clock menu more-arrow no yes

Filed under:

Why didn’t anyone tell me Warframe is now the perfect game?

New, 68 comments

This isn’t OK. How did this happen.

Digital Extreme

Playing Warframe in the year of our Steve 2017 is quite the experience.

The game began its life as a mediocre third-person free-to-play shooter on the PlayStation Whichever and was promptly forgotten. But the developers continued to work on it. And update it. And work on it. They poured magical potions in it or something. They spun it into gold. And more people gave it a second chance, or tried it for the first time, and what they found was madness.

It’s madness that you can play right now. It’s free online. Go try it. Remember Vanquish? Warframe is now the Vanquish MMO. I don’t know how it happened either. It’s baffling. An also-ran from back in the day is now one of the most relentlessly entertaining games available on the entire market. People talk about it like it’s Fight Club; it’s the worst-kept secret in gaming. And it’s ridiculous.

This damned thing has almost 150k reviews on Steam, and it’s rated “very positive.” The reviews are uniformly amazing.

Steam

We ran this story about how Warframe had things to teach Destiny 2, and I was skeptical of the premise. But Warframe didn’t just figure out how to solve Destiny 2’s end game problems, it somehow became a game that everyone loves and is made entirely of end-game content. The game itself begins after you’ve played for around a bajillion hours. Things become cinematic. This is not a joke. Don’t worry, you’re going to love the journey to get there.

To begin to play Warframe is to become comfortable with being overwhelmed. The game has about 800 systems, and it is very careful about explaining exactly none of them to you. A good friend of mine tried to walk me through the modding system and I blacked out 50 minutes into the conversation. He admitted you just kind of had to play until you understood what was going on.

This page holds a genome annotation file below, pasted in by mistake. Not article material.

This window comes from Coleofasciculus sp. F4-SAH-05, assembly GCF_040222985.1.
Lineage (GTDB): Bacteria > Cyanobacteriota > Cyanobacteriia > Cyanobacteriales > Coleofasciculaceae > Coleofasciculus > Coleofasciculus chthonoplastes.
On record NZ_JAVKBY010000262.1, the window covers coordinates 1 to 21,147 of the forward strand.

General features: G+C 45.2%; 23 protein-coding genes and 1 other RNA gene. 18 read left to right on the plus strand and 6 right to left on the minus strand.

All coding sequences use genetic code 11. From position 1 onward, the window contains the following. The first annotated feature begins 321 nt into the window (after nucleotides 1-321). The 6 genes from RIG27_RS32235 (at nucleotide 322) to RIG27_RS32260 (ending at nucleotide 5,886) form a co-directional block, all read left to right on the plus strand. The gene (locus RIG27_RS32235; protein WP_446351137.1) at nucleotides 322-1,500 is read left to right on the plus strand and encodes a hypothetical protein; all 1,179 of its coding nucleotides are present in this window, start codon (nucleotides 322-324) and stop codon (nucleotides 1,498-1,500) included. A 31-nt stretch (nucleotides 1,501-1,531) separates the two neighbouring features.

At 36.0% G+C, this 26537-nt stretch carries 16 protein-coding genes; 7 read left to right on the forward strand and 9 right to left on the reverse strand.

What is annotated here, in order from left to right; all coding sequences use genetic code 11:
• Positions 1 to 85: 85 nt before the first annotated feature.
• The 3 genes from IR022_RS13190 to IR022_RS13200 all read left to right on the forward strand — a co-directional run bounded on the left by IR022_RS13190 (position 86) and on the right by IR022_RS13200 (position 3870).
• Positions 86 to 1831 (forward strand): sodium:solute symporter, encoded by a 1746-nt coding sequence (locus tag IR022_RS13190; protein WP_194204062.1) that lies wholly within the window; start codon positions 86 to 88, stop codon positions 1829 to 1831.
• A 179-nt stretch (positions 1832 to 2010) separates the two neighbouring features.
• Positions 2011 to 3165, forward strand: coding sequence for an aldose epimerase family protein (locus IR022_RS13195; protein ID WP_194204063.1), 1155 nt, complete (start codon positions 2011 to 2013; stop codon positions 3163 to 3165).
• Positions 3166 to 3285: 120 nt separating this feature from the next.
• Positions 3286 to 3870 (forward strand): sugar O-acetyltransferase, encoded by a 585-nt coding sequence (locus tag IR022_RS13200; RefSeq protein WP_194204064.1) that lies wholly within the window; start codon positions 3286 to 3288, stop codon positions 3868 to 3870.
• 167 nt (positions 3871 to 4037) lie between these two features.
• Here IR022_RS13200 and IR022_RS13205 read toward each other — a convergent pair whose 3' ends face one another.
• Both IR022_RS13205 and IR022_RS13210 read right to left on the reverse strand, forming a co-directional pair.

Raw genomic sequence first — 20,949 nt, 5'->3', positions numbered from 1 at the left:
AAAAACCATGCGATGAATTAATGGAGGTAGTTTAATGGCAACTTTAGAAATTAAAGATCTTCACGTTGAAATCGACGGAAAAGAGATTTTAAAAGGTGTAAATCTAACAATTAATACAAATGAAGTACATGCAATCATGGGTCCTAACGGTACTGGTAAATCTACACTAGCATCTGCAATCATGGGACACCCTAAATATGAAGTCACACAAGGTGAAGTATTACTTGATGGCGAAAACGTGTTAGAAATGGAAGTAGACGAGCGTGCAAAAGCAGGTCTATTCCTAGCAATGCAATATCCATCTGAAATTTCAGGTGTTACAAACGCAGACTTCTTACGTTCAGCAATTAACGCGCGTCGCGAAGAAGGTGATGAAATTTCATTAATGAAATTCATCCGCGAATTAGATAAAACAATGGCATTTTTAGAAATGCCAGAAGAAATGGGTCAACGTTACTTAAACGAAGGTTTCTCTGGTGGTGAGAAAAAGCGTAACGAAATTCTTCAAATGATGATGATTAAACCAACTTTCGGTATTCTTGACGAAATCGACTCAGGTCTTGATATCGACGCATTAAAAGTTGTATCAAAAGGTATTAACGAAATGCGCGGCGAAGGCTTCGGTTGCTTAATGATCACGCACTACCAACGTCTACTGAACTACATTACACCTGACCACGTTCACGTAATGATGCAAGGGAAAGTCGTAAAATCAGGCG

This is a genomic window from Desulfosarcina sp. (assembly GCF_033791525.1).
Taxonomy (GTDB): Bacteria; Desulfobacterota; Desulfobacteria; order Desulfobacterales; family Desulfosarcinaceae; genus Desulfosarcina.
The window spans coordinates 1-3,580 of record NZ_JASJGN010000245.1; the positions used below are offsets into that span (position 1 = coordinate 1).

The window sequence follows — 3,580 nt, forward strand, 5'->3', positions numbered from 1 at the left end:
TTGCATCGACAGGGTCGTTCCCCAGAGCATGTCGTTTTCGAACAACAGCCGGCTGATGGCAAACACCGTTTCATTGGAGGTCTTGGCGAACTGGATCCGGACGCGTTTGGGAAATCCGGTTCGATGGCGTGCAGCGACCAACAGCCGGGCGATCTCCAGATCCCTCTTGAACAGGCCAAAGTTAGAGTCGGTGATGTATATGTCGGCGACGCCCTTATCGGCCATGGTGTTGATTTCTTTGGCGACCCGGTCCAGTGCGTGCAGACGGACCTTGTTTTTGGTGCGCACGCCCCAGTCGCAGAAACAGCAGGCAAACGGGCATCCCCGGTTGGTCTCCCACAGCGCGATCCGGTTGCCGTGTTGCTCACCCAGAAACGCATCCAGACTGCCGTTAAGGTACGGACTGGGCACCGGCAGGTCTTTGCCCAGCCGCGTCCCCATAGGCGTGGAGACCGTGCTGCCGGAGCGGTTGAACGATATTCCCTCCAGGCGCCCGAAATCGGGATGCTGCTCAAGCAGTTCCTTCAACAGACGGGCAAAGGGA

And what’s going on is some of the best minute-to-minute play in video games. Not in shooters, not for a free-to-play game, but in all of video games. You can get a bow and arrow, or a machine gun. You can rush down a hallway, skid on your knees while firing at the enemies around you, jump through the air like a bullet and continue firing on the way down. You want to try a new weapon? You’re going to need to build it, and you’re going to need materials spread across any number of planets, but the game treats farming like stock brokers in the 1980s treated doing coke. Sure, it’s expected of you ... but it sure is fun!

The game doesn’t avoid grinding, because the entire game is a grind. There is lore, sure, but the point is the grind. And the grind is amazing. It’s like being a quality control worker at the Skittles factory. Sure, you’re doing the same thing over and over, but what a thing to have to repeat. Each item can only be upgraded to level 30, and then you can either continue to make your gear more powerful using cards that can also be upgraded — using Endo, sipping on gin and juice — or buy a new blueprint and create a new weapon and level that up and use more cards. You don’t have to wait for drops, because the only thing that drops are materials and cards. It’s up to you to decide what you want to craft. If variety is the spice of life, than Warframe turns every player into Muad’Dib.

You want guns? Get some. You want swords? Get some. You want a bow and arrow? You got it. You want characters that look like H.R. Giger had a rough night at Taco Bell? You are in for a treat.

The game is free, but you can play the entire thing without paying a dime if that’s what you’re into. The game offers you so much without asking for a dime, and is so smart about what you can and can’t purchase with real money, that it begins to feel selfish to not throw them a few bucks here and there. The amount of value and fun you can take from the game without giving anything in return feels almost criminal.

This isn’t meant to be an in-depth guide about what the game does well, which is everything, and what is does poorly, which is not being on the Switch, but it’s an appeal to the two people in the world who apparently aren’t playing this thing to give it another chance. It has quietly become one of the best and most stylish shooters on the market, building a huge fan base by adding feature after feature and learning from the community.

I urge you to give it another try if you’re skeptical, but I’m almost sorry about the addictions I’m about to cause. My only rationalization is that I am one of you, and I will welcome you as a friend on the field of battle.